Arguably the most famous streetwear brand of all time, Supreme is a skate brand from New York. Founded by James Jebbia in 1994, since its launch the brand has grown to become a global icon of style and street culture, with collections and collaborations encompassing art, music, film, fashion and more.
Born in the USA but raised in England until he was 19, James Jebbia started out running the Union store in New York in 1989, followed by Stüssy’s New York flagship two years later. In 1994, while he was still working at Stüssy, he opened a small skate store on Lafayette Street, selling skate decks and hardware as well as simple apparel such as t-shirts and sweats.
Supreme is best known for its distinctive box logo. Inspired by the work of contemporary artist Barbara Kruger, its simple use of bold red and white text in Futura Oblique has become a mainstay of street fashion. Appearing on t-shirts, hoodies, outerwear, hats and more, any product featuring the box logo is guaranteed to sell-out in seconds.
Thanks to a number of converging instances, Supreme quickly grew in popularity; a solid reputation amongst downtown New York’s skate community, along with brief cameos in skate videos and Larry Clark’s seminal 1995 film Kids, established the brand as an authentic street label in NYC, whilst Japanese tourists coming from Tokyo’s burgeoning streetwear scene quickly caught on to the brand’s unique blend of cultural influences and uncompromised skate style, establishing it as a hyped brand on a par with the likes of Stüssy, X-LARGE, SSUR and A Bathing Ape.
It was overseas, in fact, where Supreme’s popularity really kicked off. In 1998, just four years after launching his brand, Jebbia opened Supreme’s first Japanese flagship in Tokyo’s trendy Daikanyama district. This would be followed by two more that year, gradually growing to 6 stores across the whole of Japan.
Though the brand’s status has been well-established in die-hard streetwear communities for many years, the rapid growth of the Internet over the past ten years has been a massive contributing factor to Supreme’s recent ascent to fame. Rumors of lines around the block awaiting new product, instant sell-outs and super-limited collaborations spread like wildfire through online forums and streetwear blogs, while the opening of the first Supreme online store in 2007 offered many fans of the brand outside New York and Japan their first glimpse of what the fuss was all about – of course, with the store being limited to US orders only, it was impossible for overseas fans to buy anything, but they were still able to watch the product sell out every Thursday.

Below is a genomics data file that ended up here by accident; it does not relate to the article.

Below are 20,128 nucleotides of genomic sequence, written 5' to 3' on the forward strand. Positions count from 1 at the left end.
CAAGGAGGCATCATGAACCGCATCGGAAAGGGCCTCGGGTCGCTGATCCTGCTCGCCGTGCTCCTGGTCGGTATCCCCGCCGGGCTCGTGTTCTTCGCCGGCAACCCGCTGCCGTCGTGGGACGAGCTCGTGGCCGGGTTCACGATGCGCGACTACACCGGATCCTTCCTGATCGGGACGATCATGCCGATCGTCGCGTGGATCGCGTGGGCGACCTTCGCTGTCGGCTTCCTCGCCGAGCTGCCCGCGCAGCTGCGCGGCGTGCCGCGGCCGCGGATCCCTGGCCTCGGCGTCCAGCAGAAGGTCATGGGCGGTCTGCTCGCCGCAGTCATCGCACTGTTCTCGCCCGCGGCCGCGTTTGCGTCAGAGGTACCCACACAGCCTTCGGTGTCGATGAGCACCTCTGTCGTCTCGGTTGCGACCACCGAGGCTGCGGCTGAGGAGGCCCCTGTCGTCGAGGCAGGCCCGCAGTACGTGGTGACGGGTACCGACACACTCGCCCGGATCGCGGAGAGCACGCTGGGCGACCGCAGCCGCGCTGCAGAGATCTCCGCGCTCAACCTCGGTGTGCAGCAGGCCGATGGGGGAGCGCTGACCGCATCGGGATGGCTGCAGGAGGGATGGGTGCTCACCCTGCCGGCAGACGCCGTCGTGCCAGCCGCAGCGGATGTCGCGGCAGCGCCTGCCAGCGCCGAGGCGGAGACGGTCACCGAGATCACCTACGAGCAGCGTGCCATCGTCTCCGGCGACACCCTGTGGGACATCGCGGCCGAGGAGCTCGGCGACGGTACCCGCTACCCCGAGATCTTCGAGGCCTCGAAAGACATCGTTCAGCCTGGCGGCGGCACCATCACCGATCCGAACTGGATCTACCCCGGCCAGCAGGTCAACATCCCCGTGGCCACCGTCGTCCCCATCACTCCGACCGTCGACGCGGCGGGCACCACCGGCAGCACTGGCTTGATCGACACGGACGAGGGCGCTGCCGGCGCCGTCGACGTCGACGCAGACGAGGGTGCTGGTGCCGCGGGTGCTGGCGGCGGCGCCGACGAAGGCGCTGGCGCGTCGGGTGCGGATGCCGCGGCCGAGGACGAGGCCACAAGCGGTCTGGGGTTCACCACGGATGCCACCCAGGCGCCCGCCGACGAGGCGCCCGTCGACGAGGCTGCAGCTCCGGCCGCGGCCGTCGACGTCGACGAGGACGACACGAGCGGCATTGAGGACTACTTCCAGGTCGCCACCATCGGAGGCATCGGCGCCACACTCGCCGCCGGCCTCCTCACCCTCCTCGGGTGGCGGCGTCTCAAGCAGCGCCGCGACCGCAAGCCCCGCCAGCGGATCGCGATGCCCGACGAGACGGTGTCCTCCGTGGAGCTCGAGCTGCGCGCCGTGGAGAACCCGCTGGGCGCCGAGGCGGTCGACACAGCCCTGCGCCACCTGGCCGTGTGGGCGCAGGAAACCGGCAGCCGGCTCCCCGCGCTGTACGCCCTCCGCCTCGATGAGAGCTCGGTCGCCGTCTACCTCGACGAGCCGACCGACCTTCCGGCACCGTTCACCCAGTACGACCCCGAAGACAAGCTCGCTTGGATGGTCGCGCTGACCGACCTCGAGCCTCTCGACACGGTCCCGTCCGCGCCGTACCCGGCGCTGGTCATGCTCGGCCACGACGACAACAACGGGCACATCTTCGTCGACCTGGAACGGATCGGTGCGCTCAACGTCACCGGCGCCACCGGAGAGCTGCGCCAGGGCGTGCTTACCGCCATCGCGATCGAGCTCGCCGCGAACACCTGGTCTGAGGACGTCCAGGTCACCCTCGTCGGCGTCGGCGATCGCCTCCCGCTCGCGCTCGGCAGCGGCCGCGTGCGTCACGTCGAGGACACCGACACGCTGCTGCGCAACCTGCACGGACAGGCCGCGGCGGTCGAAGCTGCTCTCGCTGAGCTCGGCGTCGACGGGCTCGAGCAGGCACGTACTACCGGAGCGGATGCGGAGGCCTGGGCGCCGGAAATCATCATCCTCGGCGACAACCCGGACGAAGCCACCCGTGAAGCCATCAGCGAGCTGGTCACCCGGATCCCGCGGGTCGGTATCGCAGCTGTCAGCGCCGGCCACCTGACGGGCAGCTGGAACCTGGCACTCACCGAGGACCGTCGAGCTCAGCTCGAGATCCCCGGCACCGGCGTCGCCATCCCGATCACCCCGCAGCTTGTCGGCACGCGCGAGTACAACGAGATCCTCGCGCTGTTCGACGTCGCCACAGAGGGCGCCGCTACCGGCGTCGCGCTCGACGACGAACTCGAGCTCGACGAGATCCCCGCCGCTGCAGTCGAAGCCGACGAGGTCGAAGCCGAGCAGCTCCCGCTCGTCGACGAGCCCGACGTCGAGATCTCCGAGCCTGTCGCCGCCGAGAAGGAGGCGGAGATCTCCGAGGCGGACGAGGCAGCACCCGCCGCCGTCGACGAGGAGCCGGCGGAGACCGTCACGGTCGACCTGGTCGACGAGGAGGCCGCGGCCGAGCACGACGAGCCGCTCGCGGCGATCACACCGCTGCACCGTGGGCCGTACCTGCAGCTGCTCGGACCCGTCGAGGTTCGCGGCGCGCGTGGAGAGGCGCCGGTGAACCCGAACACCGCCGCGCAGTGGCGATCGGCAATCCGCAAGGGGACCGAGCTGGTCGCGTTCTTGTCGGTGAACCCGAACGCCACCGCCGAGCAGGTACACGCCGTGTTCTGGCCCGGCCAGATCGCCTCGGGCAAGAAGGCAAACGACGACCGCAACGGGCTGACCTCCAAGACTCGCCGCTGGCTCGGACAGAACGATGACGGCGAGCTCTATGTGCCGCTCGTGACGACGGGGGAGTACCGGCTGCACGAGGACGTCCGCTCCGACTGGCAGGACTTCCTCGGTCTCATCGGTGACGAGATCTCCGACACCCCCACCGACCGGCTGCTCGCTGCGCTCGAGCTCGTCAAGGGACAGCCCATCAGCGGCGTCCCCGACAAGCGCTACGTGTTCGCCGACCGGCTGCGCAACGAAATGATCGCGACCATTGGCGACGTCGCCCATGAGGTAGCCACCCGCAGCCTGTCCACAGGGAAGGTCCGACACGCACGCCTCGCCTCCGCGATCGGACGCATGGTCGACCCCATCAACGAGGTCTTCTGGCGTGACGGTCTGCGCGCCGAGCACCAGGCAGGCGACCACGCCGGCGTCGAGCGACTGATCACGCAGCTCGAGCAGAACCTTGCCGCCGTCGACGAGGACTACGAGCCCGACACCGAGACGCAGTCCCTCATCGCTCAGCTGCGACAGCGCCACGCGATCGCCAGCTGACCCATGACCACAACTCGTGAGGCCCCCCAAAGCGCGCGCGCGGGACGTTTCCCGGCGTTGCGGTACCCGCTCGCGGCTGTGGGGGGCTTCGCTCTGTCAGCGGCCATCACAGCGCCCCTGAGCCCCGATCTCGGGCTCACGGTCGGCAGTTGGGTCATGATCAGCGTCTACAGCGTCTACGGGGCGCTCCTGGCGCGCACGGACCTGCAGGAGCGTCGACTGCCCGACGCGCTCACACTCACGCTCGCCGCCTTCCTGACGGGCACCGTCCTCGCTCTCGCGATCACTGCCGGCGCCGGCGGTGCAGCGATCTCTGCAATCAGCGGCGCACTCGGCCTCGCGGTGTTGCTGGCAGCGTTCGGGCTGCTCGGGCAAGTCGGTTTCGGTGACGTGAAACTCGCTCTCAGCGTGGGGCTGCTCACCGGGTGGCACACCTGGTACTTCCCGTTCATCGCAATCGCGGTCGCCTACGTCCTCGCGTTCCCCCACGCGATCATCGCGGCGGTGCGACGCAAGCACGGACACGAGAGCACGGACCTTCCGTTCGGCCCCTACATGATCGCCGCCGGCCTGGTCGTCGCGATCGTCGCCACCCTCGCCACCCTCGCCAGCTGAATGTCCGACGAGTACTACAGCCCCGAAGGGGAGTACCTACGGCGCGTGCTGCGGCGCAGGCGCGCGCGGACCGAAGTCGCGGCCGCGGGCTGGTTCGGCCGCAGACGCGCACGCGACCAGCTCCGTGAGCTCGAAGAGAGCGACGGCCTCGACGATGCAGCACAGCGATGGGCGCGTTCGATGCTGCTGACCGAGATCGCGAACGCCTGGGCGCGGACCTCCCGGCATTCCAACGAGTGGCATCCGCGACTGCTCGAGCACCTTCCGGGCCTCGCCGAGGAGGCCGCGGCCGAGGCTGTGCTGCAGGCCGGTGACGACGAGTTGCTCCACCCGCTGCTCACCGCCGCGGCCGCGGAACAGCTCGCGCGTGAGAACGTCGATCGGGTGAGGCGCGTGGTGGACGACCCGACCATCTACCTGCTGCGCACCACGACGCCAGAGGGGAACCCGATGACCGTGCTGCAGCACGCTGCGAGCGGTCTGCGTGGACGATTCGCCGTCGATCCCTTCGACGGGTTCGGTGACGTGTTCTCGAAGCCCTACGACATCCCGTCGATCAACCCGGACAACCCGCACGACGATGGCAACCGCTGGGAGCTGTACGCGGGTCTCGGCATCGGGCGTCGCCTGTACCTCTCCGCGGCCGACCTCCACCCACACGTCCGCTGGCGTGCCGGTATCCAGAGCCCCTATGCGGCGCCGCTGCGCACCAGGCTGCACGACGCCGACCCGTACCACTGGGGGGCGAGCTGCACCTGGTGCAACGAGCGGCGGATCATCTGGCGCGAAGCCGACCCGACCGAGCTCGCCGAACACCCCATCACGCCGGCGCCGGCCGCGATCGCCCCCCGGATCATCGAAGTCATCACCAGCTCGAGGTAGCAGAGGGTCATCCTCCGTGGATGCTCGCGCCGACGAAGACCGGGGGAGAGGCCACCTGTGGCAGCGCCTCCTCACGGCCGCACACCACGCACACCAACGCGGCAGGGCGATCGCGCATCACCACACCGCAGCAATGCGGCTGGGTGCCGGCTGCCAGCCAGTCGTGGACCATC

Aside from the sprawling hype culture that follows Supreme wherever it goes, the brand is probably best known for its diverse and expansive collaborative releases. The brand treats their collaborations almost as an encyclopedia of New York history, global music, influential art and seminal moments in youth culture.
During the brand’s history, Supreme has collaborated with contemporary artists such as Jeff Koons and Damien Hirst, musicians such as Miles Davis and Bad Brains, seminal New York figures like Malcolm McLaren and Rammellzee, as well as a slew of iconic fashion brands such as Timberland, Clarks Originals, The North Face, Vans, Thrasher and Air Jordan. Their original collaborative release with Nike SB arguably kick-started the Nike SB Dunk craze that followed over the next ten years, and their sneaker collaborations continue to be some of the most coveted footwear releases of all time.
In 2017, Supreme made history by announcing a collaboration with iconic French fashion house Louis Vuitton. The collection debuted at the label’s Fall/Winter 2017 presentation in Paris, and released in July of that year at a series of pop-up locations around the globe.
In 2022, Tremaine Emory was announced as Supreme’s new creative director.